1. Use images: The parties should, in appropriate cases, produce images at an early stage to show the differences or similarities upon which they rely, and in the case of the defendant, those features which are wholly functional or in which design freedom is said to be limited. Requests for further information are unlikely to be helpful.

2. Disclosure: The parties should carefully consider why, if at all, disclosure is necessary, rather than agreeing to standard or even issue based disclosure. Claimants should not try to introduce or seek disclosure in relation to copying.

3. Expert Evidence: Expert evidence as to whether the alleged infringement produces on the informed user the same or a different overall impression as the registered design should not be included in cases concerning consumer products. The parties should try to limit the length of any expert evidence to an agreed number of pages.

4. Relevance of evidence of fact: If evidence of fact is to be introduced, the court must be satisfied of its relevance.

5. Scope of cross-examination: The parties should be prepared at the pre-trial review to identify issues on which cross-examination is necessary, and to explain why.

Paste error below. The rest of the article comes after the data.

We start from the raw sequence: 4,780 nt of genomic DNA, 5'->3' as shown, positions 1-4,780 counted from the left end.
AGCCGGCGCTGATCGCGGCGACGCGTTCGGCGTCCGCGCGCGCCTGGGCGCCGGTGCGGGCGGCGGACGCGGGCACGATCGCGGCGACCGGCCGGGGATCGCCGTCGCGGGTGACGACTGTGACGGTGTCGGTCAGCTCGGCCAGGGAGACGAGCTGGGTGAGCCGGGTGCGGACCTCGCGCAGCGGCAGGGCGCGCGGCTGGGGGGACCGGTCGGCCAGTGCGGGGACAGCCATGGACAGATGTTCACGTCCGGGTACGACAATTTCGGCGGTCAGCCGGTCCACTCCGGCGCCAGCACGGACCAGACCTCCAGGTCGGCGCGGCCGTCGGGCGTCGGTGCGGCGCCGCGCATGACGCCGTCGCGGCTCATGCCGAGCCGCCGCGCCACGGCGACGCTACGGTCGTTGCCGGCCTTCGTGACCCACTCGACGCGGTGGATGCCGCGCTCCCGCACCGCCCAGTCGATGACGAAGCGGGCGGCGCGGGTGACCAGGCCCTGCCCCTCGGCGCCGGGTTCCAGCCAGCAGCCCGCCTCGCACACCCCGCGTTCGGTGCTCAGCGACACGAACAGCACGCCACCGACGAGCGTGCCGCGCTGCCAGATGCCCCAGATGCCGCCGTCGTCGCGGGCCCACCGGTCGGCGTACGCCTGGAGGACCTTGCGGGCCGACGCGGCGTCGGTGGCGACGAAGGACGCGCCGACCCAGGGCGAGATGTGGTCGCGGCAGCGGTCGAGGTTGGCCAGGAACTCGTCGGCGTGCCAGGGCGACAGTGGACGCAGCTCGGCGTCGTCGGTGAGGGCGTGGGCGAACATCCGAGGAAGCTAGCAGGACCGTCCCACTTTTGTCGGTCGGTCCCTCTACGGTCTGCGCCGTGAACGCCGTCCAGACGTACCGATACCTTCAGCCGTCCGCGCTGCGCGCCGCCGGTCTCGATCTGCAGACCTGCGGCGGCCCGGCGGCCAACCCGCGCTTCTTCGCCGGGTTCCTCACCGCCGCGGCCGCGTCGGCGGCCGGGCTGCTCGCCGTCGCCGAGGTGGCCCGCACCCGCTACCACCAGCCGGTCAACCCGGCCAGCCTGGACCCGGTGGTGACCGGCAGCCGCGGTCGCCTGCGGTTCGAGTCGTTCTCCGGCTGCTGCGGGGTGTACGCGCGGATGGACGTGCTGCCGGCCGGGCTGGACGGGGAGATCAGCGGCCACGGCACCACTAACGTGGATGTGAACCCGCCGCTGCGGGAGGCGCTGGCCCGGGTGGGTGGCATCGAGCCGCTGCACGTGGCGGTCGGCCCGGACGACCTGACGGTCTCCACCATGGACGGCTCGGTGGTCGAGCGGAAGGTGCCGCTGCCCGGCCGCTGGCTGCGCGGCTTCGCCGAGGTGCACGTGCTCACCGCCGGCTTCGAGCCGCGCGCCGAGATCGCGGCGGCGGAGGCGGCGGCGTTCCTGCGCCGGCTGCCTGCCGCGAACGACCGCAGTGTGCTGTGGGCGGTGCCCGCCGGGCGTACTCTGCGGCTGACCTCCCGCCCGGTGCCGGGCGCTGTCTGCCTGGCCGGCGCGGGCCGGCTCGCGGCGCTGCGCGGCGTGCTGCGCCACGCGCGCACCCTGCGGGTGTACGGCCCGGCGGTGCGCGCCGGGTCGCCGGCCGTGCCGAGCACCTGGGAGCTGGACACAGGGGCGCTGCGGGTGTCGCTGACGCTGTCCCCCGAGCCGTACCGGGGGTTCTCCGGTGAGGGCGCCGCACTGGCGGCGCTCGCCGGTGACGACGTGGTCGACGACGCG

6. Limited use of samples: Where multiple designs, or multiple infringements, are alleged, the parties should each select a limited number of samples on which the issues can be tested.

7. Issues to be postponed until damages inquiry: The parties should give careful thought to those issues which can be postponed to a damages inquiry, which will only need to be considered if liability is established.

Commentary

Parties are often so invested in proceedings that the complexity of the matter and the issues in dispute risk being overstated. This guidance is intended to ensure that registered design cases remain proportionate and offers a useful tool, both for inter-partes correspondence and at a CMC, to help manage over-active claimants. Whilst case management will vary from case to case, parties should be aware that there is a risk of annoying the court and a potential impact on costs recovery if these lessons are not followed – and if you are in front of Mr Justice Carr, ignore at your peril!